Music Teacher Tip #63 - Kids Are Fickle
This one is personal. Bear with me....
In 2008 I became too ill to keep teaching at my current job which was elementary general music teacher at a performing arts magnet. I remember feeling guilty and weak and devastated that I could no longer handle it. I had to take short-term medical leave which turned into long-term medical leave. (I’m happy to share they details if you ask, but they’re beside the point.)
As I began to recover enough that I could hold a part-time job, I was offered a position as an academic consultant for student teachers at Appalachian State University. By the next semester, I was promoted to University Supervisor. I continued to direct a church choir part time and to take occasional gigs conducting honor and all-County choirs and teaching workshops on classroom management and a variety of other things.
By 2015 I was asked to conduct another all-County choir and on a whim, I offered to write a piece to be premiered by that choir. I sent it to a mentor of mine who is also an editor. I asked her if she would please make sure it wasn’t embarrassing before I shared it with the all-County chairperson. My mentor emailed me back and asked if she could submit it for possible publication. That piece was “If You Heard My Voice” and it’s was my first published piece with Hinshaw Music.
Since then, I’ve had nine more published and a handful more scheduled to come out next year. I have discovered that I LOVE composing and I LOVE teaching college students how to become teachers. I also have a small number of private voice and piano students who bring me joy on a weekly basis. I know how fortunate I am. I have won several composing competitions and this past spring one of my pieces was selected to be performed at the President’s Concert for Southern Region ACDA.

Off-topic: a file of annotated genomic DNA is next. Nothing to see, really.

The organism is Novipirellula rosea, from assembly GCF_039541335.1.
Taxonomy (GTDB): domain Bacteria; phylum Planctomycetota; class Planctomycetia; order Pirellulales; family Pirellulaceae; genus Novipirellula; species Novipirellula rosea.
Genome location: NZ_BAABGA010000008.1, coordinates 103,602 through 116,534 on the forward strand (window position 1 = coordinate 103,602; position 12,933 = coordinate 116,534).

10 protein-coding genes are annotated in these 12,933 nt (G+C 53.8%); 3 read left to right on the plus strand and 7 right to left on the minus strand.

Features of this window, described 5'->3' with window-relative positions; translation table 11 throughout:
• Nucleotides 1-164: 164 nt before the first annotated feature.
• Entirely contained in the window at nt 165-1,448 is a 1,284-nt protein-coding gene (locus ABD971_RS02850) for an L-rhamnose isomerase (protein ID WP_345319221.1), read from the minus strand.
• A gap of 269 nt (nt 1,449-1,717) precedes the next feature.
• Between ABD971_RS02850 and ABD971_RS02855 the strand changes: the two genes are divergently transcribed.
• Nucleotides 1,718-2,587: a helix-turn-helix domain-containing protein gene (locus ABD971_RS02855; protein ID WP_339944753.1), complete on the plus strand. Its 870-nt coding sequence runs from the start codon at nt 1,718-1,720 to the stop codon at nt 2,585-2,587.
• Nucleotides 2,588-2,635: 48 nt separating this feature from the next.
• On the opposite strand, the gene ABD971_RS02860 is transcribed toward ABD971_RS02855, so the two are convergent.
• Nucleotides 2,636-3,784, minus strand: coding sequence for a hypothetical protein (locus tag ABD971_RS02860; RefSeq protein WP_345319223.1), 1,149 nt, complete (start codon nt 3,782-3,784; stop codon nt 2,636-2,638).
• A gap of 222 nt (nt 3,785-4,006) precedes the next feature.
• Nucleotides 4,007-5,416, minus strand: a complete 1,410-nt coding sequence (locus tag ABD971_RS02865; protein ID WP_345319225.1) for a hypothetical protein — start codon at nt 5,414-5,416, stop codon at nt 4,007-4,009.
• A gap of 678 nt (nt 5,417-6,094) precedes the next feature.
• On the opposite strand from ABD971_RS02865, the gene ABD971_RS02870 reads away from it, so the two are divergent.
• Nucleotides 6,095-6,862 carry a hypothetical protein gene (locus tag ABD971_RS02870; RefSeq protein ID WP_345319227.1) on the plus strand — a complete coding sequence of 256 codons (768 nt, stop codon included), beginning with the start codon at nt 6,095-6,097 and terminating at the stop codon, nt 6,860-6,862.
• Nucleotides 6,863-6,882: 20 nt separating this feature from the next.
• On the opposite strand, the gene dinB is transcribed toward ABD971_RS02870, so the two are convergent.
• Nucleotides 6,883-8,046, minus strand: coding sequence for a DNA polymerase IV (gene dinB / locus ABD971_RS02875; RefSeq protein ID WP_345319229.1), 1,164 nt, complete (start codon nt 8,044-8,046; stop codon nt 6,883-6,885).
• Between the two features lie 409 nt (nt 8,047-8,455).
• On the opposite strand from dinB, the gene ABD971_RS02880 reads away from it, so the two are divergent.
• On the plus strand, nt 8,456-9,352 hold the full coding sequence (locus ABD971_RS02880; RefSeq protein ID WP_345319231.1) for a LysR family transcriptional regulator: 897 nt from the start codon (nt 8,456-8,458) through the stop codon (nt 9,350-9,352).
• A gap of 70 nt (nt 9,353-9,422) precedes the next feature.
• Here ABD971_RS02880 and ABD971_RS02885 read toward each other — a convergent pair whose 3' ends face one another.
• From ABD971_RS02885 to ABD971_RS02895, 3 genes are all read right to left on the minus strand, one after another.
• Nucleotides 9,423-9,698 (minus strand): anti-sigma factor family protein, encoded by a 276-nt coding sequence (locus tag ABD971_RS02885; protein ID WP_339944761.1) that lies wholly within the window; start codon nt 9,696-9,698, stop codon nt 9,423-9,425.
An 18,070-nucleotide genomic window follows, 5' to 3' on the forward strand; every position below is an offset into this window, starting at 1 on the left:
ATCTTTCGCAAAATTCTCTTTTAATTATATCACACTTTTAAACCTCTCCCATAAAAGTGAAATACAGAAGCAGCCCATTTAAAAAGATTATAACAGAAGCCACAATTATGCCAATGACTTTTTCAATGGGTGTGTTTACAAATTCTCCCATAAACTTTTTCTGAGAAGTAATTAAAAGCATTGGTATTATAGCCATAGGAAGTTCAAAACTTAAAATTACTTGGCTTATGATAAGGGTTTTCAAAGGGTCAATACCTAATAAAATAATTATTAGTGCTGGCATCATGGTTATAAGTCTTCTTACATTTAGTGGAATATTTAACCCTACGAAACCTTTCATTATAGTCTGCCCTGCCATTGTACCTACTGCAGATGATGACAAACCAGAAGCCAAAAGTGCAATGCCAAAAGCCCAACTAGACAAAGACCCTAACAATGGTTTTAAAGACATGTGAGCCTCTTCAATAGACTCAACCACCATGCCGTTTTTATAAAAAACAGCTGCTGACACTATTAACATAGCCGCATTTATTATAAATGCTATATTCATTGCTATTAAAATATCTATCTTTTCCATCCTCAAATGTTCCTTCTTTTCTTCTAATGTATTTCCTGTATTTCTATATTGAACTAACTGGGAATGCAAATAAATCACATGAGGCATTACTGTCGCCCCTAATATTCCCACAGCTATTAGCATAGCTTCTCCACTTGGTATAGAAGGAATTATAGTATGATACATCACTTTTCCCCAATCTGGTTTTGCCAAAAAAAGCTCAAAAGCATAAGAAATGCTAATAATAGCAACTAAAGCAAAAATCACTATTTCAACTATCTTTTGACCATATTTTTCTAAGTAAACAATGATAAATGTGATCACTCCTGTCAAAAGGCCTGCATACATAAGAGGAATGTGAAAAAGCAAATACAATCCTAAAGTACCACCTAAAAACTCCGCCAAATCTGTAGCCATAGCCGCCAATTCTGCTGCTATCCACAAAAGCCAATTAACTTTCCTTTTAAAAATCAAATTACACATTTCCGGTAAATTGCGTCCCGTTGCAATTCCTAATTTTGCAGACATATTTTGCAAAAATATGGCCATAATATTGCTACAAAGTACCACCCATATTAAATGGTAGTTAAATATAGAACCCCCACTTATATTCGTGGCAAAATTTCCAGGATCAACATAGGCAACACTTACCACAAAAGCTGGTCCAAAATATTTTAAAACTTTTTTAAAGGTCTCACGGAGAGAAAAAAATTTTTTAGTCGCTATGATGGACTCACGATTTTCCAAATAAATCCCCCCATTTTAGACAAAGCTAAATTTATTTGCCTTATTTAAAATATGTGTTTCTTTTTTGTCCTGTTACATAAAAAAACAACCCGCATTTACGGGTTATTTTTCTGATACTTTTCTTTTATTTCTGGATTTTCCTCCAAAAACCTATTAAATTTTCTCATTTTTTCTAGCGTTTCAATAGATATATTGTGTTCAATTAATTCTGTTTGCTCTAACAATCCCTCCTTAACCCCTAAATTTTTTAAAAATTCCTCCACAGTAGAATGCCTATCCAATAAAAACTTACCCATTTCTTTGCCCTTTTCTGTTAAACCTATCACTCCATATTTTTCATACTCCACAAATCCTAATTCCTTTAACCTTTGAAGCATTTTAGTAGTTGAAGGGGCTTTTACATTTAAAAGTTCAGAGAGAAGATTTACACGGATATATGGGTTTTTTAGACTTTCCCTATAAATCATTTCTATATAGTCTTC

I am so grateful and surprised and humbled by it all.
But here’s what I now know... none of it would have happened unless I’d been forced to give up my full-time teaching position. In 2008, I thought I was giving up the opportunity to use all of my knowledge, training, and degrees, but it turns out that I still use all those things - just in a way that’s way better suited to who I am. I used to struggle and now I shine. I’m not sure I deserve all of the wonderful things that have happened, but looking back, I wouldn’t change them for the world.
I’m sharing this now because some of you may be feeling like I felt in 2008. Maybe this is too much. Maybe you dream of something better for yourself. Listen to that small voice and honor it. Transitions are hard and letting go is harder, but what if letting go means you can grab onto something exponentially better?
Have hope. If you want to talk about it, just private message me. I will listen.